Joe Manchin says he hasn’t made a decision to run again


Senator Joe Manchin has used his power more than any other senator in the 50-50 Senate, but whether he wants to do it for another six years is still in doubt.

The moderate Democrat from West Virginia told CNN Thursday that he is undecided whether he wants to run for another term in 2024, which would certainly be a top GOP target given his state’s conservative leanings.

“I haven’t made a decision on that,” Manchin, 75, said. “I’m looking for 2022. I’m going to see how this election goes and where we are and what we can do, what we can achieve. done.”

Manchin, a former governor, state legislator and college football player, added that he’s not overly concerned about losing what would almost certainly be a bruising race in a state that former President Donald Trump won by nearly 40 points two years ago.

“If they beat me, I’ll go home,” he said. “That is my consolation.”

And he added about the seat he has had for a dozen years: “This is not the best job in the world. I assure you that I have had better jobs.’

When Manchin helped ensure President Joe Biden’s sweeping Build Back Better bill went down to defeat in this Congress and stood firm against relentless Democratic calls to pass voting rights legislation and other bills, the GOP won enormous praise and became enemies. the left But after cutting a deal with Biden this summer to pass the Inflation Reduction Act, a major bill to pour hundreds of billions into energy programs, give more power to the federal government and raise taxes on big corporations, Republicans significantly changed.

“He hurt a lot (his credibility among Republicans) because he gave up so easily for so little,” Sen. Kevin Cramer, R-North Dakota, said Thursday. “I think more than anything it was a reflection of a lack of judgment that surprised a lot of people.”

In a political comeback, Republicans opposed efforts to pass legislation to streamline the permitting process for major energy projects, including a pipeline in their state, even though many in the GOP support the idea of ​​speeding up the environmental review process. wants to make invoices. Manchin cut a deal with Senate Majority Leader Chuck Schumer while negotiating the Inflation Relief Act and hoped to attach it to a government funding bill that passed the Senate on Thursday. But Republicans rejected the effort, largely because it came on the heels of Manchin’s bid.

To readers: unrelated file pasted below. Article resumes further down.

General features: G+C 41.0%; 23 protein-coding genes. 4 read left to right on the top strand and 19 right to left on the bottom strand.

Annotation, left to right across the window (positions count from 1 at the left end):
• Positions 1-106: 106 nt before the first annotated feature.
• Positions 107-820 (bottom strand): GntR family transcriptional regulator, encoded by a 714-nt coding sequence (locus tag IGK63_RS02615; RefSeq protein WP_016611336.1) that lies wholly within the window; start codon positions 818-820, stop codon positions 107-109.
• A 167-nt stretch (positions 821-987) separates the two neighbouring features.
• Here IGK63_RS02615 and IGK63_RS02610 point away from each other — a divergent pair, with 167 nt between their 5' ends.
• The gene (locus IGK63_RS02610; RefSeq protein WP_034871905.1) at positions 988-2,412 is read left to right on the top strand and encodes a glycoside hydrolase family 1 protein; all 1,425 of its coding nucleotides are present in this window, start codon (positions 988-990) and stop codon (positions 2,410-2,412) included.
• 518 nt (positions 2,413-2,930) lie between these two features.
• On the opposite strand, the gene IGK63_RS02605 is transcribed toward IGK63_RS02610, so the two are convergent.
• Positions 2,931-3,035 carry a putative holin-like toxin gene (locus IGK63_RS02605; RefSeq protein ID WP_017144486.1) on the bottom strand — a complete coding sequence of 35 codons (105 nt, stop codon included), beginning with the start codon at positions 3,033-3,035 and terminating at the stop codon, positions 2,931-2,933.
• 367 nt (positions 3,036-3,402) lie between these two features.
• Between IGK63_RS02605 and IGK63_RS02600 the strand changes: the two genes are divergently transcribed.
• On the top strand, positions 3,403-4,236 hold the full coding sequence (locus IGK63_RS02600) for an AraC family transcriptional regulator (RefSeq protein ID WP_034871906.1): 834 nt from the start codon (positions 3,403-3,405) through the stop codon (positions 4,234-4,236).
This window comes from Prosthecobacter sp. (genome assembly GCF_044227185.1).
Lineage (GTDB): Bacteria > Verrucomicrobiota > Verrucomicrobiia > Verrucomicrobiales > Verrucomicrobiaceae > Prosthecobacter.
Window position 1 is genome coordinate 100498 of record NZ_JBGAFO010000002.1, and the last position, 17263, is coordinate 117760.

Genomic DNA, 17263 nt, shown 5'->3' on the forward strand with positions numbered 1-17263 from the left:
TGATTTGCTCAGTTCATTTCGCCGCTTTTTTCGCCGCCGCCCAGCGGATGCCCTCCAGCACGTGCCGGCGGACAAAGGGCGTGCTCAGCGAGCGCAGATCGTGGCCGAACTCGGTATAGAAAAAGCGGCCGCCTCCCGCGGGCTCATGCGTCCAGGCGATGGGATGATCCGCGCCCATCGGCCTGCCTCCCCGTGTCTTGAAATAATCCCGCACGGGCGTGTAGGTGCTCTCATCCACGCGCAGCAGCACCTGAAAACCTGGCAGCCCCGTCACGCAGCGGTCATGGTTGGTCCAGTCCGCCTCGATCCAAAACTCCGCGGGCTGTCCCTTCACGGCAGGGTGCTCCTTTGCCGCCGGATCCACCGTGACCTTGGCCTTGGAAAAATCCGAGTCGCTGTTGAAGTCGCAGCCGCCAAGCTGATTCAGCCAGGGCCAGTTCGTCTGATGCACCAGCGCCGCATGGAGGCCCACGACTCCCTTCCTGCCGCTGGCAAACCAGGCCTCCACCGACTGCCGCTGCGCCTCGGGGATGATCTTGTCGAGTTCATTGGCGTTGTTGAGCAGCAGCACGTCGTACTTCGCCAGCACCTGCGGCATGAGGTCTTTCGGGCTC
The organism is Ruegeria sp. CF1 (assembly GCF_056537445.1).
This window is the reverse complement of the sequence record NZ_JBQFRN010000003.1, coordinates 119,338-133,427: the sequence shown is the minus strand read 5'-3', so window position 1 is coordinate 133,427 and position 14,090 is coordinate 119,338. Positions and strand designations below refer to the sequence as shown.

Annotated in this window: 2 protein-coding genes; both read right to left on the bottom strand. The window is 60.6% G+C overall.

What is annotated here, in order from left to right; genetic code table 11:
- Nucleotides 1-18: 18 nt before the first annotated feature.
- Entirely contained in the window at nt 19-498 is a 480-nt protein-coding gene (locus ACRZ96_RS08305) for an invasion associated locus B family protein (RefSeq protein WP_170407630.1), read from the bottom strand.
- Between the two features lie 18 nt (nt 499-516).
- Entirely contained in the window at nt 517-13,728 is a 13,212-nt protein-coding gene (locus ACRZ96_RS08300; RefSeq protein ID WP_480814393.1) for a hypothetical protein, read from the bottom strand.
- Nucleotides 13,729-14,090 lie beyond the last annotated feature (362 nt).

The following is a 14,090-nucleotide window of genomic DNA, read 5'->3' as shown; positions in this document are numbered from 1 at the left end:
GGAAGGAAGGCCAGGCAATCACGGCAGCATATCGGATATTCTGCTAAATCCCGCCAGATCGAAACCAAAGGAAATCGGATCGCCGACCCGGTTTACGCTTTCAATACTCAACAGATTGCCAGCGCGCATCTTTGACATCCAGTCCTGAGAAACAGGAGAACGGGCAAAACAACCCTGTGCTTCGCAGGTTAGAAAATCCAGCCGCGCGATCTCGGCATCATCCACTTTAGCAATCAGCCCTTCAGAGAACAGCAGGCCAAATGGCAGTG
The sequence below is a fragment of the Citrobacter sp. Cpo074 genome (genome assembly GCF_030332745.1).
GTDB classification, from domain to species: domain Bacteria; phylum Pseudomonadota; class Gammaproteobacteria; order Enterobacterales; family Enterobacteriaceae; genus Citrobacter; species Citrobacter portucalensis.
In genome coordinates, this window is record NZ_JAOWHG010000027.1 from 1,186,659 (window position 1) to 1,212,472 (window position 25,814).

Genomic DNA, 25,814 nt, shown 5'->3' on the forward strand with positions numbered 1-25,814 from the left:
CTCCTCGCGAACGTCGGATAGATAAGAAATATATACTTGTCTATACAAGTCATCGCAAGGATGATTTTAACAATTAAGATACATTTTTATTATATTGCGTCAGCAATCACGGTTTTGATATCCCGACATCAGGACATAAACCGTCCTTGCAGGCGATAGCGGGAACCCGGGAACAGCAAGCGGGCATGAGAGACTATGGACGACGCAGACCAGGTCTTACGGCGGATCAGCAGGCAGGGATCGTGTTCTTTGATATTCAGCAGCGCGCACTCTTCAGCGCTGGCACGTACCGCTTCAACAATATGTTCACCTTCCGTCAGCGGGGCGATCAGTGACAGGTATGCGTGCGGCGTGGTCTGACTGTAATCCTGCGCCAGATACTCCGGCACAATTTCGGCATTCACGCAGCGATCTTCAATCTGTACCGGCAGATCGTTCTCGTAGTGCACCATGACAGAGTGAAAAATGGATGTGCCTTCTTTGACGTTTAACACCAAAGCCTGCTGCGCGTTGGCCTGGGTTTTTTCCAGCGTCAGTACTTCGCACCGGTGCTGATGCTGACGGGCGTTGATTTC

“There’s no question the dynamic of how this played out — the way it was worked out between the two people — really rubbed a lot of people, really on both sides, the wrong way,” said Senate Minority Whip John Thune, adding that “substantive” policy concerns about Manchin’s plan also

Back home, some Republicans have been opposing him for two years now; including Rep. Alex Mooney, R-West Virginia, who cut an ad attacking Manchin for his vote on the Cut Inflation Act.

“That’s a post-November decision,” Mooney told CNN when asked about Manchin’s seat.

Other senators also face tough choices after November.

Sen. Jon Tester, Democrat of the red state of Montana, said in an interview Thursday that he would decide whether to run for a fourth term by January.

He said he’s not worried about a tough race in a state Trump won by 16 points.

“I worry about staying here until I’m 70 or 74,” said Tester, who is 66.

For Manchin, his record will be scrutinized if he decides to run again. In interviews this week, Manchin defended his handling of major issues this year and was fair with Republicans that if he found a deal he believed was beneficial to his state, he would accept it.

“They were happy with the BBB, to get rid of that,” Manchin said, referring to his opposition to Biden’s Build Back Better plan. “They were happy to defend the living daylights out of the filibuster, taking every field you could. So I understand, and when things don’t (work), people get upset about it, things are said. We’re all friends, but you know what? We agree. Tomorrow will be another day.’

Manchin said he’s not worried about the political fallout from voting for the SCA.

“I never worry about that,” Manchin said. “If I said, ‘Oh, well, it’s going to hurt me’ — I’m not here for that reason. It’s not who I am. … If for whatever reason you think it hurts your politics, but you know you did the right thing, that’s a pretty good night. Go home and sleep.” you can do it.”

Manchin, who is filling the seat of the late Sen. Robert Byrd, the longest-serving senator in history, said he is acutely aware of how the tide can often turn in a friendly body.

“I’ve been around enough where you can be a hero one night and a villain the next morning,” Manchin said. “I understand that.”